Green Tea and Cancer Prevention

Department of Chemical Biology, Rutgers, the State University of New Jersey, Piscataway, New Jersey 08854-8020, USA.
Nutrition and Cancer (Impact Factor: 2.32). 10/2010; 62(7):931-7. DOI: 10.1080/01635581.2010.509536
Source: PubMed


Extracts of green tea and green tea polyphenols have exhibited inhibitory effects against the formation and development of tumors at different organ sites in animals. These include animal models for skin, lung, oral cavity, esophagus, stomach, intestine, colon, liver, pancreas, bladder, mammary gland, and prostate cancers. In addition to suppressing cell proliferation, promoting apoptosis, and modulating signaling transduction, green tea polyphenols, especially (-)-epigallocatechin-3-gallate, also inhibit cell invasion, angiogenesis, and metastasis. This article reviews data on the cancer preventive activities of green tea polyphenols, possible mechanisms involved, and the relationship between green tea consumption and human cancer risk.

1 Follower
16 Reads
  • Source
    • "Basically, tea can be found in many different forms depending on the method of preparation and level of fermentation such as green (unfermented), oolong (semi-fermented) and black (fermented) tea. Numerous scientific and detailed researches on tea have revealed the health promoting properties including prevention of chronic diseases such as cancer and cardiovascular disorder (Oak et al., 2005; Yang and Wang, 2010). Occurrence of chronic diseases were recognized to be associated with the oxidative stress, where the reactive oxygen species (ROS) and reactive nitrogen species (RNS) including free radicals were continuously produced in human cells and led to oxidative damage to cell components (Bagchi and Puri, 1998; Valavanidis et al., 2013). "
    [Show abstract] [Hide abstract]
    ABSTRACT: Clinacanthus nutans (Burm. F.) Lindau or locally known in Sabah, Malaysia as ‘Sabah Snake Grass’ has been ethnobotanically used to treat various diseases in Asian countries. This study was conducted to determine the total phenolics content (TPC), flavonoids content (TFC) and antioxidant activity of herbal teas developed from C. nutans leaves with different drying techniques (microwave-oven dried and freeze dried) and infusion time (1, 2, 5, 10, 15 and 20 min). Ferric reducing/antioxidant power (FRAP) assay, 2,2’-azino-bis(3-ethylbenzothiazoline- 6-sulphonic acid (ABTS) and 2, 2-diphenyl-1-pycryl-hydrazyl (DPPH) free radical scavenging assays were used to investigate the antioxidant capacity. The highest TPC of herbal tea was observed in 20 min infusion of unfermented microwave-oven dried leaves (177.80 ± 19.10 mg TAE/L), while the highest TFC was observed in 10 min infusion of fermented microwave-oven dried leaves (22.13 ± 1.53 mg CE/L). Short infusion times from 5 min to 15 min were able to extract high amount of phenolics compounds. Unfermented tea contained higher TPC content (P < 0.05) as compared to fermented tea, while, TFC showed no significant difference between both types. Freeze dried infusion shows no significant difference (P > 0.05) as compared to microwave-oven dried for TPC, TFC and antioxidant capacity. Moderate and low correlation was observed between TPC and FRAP values (r = 0.507) and between TFC and ABTS values (r = 0.256). Preparation of C. nutans herbal tea as potential natural antioxidant source can be used as a basic reference for future research on the dietary intake of these herbal teas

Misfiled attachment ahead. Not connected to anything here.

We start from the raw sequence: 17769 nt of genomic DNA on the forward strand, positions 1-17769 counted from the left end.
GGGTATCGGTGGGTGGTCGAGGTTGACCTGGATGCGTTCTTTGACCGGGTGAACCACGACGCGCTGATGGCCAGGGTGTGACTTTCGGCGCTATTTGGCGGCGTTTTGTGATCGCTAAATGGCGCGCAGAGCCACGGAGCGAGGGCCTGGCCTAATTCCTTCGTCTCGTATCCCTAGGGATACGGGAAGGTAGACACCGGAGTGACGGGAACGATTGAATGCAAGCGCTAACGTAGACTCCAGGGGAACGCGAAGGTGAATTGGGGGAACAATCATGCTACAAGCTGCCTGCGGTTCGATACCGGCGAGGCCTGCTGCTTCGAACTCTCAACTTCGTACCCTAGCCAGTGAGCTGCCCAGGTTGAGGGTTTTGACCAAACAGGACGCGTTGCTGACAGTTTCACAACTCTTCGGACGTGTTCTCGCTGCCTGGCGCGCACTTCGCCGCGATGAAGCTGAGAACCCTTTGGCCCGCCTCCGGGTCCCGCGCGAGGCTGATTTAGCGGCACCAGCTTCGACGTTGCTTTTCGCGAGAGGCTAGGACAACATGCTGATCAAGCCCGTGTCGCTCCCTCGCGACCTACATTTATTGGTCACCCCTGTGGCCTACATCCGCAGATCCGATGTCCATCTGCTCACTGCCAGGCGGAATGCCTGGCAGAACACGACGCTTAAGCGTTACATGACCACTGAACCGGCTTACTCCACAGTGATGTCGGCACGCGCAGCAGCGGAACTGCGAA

Full-text · Article · Apr 2015 · International Food Research Journal
  • Source
    • "The phytochemical profile of tea depends on the extent of oxidation (fermentation in the tea lingo) of its catechin constituents, and most studies have focused on green tea that maintains the original polyphenolic profile of the leaves and is the source of sinecatechins, a registered drug for the topical management of genital warts [1]. Cancer prevention [2] [3], weight loss [4] [5], and diabetes [6] [7] [8] [9] are some of the other hot areas of clinical investigation where green tea catechins have proved potentially useful both as a stand-alone agent and in combination with lifestyle and pharmacological intervention strategies. "